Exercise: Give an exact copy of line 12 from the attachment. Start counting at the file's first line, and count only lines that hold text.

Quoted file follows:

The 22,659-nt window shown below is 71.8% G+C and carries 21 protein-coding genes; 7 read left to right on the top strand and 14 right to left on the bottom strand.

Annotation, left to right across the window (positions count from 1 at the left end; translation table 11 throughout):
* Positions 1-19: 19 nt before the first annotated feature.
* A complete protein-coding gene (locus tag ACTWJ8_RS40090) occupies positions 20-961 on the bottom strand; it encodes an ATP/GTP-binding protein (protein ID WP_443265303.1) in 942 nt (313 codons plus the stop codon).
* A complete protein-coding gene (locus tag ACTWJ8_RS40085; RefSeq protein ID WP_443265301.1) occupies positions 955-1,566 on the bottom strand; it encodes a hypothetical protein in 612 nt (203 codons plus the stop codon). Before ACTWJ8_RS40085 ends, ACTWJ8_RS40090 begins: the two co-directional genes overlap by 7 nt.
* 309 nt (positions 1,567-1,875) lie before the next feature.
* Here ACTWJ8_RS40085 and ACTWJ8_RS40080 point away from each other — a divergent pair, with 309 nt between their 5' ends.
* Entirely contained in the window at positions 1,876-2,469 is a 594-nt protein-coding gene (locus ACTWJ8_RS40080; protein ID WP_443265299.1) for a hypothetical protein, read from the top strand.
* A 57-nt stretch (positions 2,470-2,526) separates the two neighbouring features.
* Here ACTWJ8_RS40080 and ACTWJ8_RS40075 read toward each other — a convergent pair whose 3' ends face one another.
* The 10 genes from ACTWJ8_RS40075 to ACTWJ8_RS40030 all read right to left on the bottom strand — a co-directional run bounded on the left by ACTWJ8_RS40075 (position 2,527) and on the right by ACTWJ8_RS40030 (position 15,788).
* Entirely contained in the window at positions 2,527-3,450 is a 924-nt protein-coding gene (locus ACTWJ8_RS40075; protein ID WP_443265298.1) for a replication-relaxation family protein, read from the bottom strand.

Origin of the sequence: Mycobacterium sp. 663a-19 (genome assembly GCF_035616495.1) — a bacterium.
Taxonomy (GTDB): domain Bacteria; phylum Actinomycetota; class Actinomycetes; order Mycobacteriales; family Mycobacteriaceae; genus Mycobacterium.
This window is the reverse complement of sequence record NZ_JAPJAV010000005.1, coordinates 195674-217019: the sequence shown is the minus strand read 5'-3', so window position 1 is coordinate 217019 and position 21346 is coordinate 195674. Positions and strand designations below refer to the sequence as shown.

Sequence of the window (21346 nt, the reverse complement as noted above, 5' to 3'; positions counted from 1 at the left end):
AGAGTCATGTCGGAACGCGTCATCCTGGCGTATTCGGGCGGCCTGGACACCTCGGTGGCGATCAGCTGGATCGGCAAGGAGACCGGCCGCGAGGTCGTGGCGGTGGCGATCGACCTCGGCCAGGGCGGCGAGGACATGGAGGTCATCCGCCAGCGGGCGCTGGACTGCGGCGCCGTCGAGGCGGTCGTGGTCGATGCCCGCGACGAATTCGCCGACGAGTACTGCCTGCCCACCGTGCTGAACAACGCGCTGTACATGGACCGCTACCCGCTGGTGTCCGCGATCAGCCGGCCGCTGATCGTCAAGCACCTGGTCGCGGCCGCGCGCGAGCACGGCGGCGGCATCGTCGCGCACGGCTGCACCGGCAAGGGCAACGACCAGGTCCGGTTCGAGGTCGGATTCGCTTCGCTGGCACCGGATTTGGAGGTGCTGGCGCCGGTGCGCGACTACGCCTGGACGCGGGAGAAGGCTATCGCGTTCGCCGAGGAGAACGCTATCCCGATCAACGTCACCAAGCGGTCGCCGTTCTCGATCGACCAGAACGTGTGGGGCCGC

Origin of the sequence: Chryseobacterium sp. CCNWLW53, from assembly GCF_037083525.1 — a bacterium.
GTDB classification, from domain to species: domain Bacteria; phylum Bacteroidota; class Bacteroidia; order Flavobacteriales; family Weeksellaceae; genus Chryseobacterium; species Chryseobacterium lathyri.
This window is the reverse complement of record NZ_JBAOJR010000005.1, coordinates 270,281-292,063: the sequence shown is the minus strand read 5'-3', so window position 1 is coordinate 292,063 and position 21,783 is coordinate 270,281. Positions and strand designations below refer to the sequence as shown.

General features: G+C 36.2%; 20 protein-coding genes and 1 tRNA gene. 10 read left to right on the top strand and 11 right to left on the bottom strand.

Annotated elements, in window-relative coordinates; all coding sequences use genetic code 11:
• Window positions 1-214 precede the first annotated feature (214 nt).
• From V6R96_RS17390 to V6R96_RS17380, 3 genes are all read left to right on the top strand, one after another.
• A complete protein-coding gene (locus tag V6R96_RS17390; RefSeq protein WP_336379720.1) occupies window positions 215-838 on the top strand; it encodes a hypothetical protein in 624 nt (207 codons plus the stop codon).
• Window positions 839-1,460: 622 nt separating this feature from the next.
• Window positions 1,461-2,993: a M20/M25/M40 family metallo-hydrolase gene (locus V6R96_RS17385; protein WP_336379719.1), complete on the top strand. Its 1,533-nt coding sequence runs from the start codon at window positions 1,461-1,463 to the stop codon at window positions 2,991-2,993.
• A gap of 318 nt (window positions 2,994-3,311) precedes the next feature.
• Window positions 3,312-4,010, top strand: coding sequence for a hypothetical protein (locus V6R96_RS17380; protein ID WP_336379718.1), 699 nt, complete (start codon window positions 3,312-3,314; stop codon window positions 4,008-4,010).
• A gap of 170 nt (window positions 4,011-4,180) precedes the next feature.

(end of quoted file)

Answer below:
* Entirely contained in the window at positions 2,527-3,450 is a 924-nt protein-coding gene (locus ACTWJ8_RS40075; protein ID WP_443265298.1) for a replication-relaxation family protein, read from the bottom strand.